Paris' wealth of architectural icons, monumental museums and unmissable dining experiences makes it difficult for visitors to contemplate straying beyond the city limits. Yet on Paris’ doorstep are magnificent châteaux, exquisite gardens, medieval cathedrals, and rambling forests, which can add a new dimension to a holiday in the French capital.

Whether you want to walk in the footsteps of Monet in Giverny, tuck into a medieval banquet in Provins or keep the kids happy at Disneyland, here are seven of the best day-trip destinations within around 90 minutes' travel time from central Paris.

A couple hug each other as they enjoy the view from a birdge over a peaceful lily pond in a garden
Visitors to Giverny will recognize the bucolic scenes from famous artworks by Monet © Franz-Marc Frei / Getty Images

Visit the beautiful gardens at Giverny

Between April to October, when the key sights are open and the gardens are in bloom, a trip to Giverny is a must. The tiny village was home to impressionist Claude Monet from 1883 until his death in 1926. His rose-pink, green-shuttered house, and the flowering gardens he planted and painted – including his Japanese bridge and water lily pond – are now the Maison et Jardins de Claude Monet. You can also visit the painter’s final resting place, his tombstone is located on the eastern side of Giverny's L'église Ste-Radegonde.

For more artsy activities, stroll the galleries of the Musée des Impressionnismes Giverny for an overview on all things related to the Impressionist movement, with lectures, readings, and concerts taking place regularly. Worked up an appetite? Enchanting Michelin-starred inn Le Jardin des Plumes serves sublime modern French cuisine (which almost resemble works of art), while La Capucine Giverny offers staple dishes in a lovely garden setting.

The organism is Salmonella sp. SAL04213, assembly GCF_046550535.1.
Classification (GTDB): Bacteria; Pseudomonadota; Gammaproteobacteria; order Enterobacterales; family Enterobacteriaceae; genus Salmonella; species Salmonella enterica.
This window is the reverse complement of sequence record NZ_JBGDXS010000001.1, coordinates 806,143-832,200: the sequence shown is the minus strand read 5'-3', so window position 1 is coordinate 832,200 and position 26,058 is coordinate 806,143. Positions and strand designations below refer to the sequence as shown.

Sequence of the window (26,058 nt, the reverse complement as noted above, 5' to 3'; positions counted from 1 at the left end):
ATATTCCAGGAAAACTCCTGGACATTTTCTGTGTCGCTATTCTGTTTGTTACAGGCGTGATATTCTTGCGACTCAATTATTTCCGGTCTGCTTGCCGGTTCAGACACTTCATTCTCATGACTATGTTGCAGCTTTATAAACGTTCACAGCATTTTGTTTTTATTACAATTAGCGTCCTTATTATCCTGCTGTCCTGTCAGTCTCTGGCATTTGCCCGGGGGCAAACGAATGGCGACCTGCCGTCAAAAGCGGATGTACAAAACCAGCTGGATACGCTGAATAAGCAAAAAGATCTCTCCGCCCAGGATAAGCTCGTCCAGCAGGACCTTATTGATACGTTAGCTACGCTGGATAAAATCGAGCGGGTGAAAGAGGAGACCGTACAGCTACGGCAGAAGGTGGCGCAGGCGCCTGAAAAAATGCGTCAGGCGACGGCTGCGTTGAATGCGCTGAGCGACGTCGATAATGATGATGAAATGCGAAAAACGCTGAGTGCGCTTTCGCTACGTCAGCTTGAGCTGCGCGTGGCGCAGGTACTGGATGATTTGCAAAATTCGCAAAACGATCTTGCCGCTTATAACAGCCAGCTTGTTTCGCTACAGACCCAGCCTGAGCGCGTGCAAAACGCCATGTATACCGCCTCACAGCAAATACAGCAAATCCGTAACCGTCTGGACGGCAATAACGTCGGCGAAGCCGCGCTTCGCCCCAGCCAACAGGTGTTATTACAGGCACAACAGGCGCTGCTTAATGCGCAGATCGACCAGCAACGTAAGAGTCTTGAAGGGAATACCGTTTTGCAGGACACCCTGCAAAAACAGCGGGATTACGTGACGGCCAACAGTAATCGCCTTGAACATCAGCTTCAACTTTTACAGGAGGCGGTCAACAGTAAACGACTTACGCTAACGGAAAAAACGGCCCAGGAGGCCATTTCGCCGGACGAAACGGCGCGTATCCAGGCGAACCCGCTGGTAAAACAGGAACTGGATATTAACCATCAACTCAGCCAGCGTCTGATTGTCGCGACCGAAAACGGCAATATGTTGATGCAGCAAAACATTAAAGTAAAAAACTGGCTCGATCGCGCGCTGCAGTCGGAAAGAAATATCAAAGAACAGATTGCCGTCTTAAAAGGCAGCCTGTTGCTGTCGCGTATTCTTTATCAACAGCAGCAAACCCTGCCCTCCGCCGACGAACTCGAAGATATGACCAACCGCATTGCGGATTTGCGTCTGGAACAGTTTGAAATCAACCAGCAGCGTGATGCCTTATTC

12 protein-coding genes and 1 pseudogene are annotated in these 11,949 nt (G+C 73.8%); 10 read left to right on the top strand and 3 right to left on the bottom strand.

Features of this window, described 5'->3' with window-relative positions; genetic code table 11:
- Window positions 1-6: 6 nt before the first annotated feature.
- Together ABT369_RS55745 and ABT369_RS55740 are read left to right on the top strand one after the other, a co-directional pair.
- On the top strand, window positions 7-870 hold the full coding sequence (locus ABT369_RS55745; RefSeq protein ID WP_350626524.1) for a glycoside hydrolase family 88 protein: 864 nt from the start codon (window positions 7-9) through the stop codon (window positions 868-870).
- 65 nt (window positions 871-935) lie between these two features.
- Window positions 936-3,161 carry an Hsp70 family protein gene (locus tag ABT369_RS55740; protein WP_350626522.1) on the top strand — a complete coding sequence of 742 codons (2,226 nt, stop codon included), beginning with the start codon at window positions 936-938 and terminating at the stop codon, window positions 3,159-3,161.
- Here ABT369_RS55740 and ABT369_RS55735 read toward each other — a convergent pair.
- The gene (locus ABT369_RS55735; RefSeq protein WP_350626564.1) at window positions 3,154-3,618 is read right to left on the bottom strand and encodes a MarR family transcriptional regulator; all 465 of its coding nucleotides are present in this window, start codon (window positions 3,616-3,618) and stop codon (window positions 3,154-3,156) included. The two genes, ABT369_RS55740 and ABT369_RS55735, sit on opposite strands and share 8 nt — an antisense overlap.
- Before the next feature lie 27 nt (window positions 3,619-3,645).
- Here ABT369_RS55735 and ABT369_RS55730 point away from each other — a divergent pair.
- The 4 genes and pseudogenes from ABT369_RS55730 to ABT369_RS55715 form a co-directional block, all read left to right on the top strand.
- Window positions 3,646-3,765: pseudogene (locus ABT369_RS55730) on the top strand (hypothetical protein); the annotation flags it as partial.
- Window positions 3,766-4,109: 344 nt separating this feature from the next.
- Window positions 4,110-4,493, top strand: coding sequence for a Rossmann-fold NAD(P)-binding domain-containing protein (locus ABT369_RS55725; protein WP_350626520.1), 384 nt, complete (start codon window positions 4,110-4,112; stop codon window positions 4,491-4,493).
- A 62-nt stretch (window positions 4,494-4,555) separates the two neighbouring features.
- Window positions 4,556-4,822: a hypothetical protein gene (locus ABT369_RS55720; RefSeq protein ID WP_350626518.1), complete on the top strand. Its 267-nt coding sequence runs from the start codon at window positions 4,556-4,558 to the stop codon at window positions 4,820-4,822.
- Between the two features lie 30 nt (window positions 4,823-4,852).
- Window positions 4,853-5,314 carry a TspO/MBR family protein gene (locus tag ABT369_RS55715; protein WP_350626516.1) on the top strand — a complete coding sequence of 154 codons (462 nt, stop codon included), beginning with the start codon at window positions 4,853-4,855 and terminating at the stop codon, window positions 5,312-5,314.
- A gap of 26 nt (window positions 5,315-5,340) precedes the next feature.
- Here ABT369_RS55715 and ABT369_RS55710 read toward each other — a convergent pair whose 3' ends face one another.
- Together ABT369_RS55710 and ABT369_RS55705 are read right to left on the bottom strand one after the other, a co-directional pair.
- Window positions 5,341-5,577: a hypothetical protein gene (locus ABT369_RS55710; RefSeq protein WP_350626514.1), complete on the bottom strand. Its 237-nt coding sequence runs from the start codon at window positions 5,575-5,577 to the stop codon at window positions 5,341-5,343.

How to get to Giverny: Giverny is 46 miles (74km) northwest of Paris, and can be reached in roughly 1 hour and 30 minutes by car. Trains run from Paris’ Gare St-Lazare to Vernon (45 minutes to one hour, up to 15 daily), which lies 4 miles (7km) to the west of Giverny. Shuttle buses link Vernon with Giverny in season; alternatively you can walk, cycle along a dedicated track or take a taxi.

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Interior fo the Château de Versailles: an extremely grand corridor with gold statues, huge windows and ornate, crystal chandeliers dangling from the ceiling
With its gilded ceilings and dangling chandeliers, the Château de Versailles is the definition of opulence © Takashi Images / Shutterstock

Be dazzled by the riches of the Palace of Versailles

Strolling through the lavishly adorned 700-room baroque palace Château de Versailles – transformed from a hunting lodge by Louis XIV in the mid-17th century and serving as the seat of the royal court until 1789 – gives you an up-close appreciation of the French monarchy's disproportionate wealth and power that eventually sparked the French Revolution (which ultimately led to the then-king, Louis XVI, being unceremoniously guillotined in the French capital).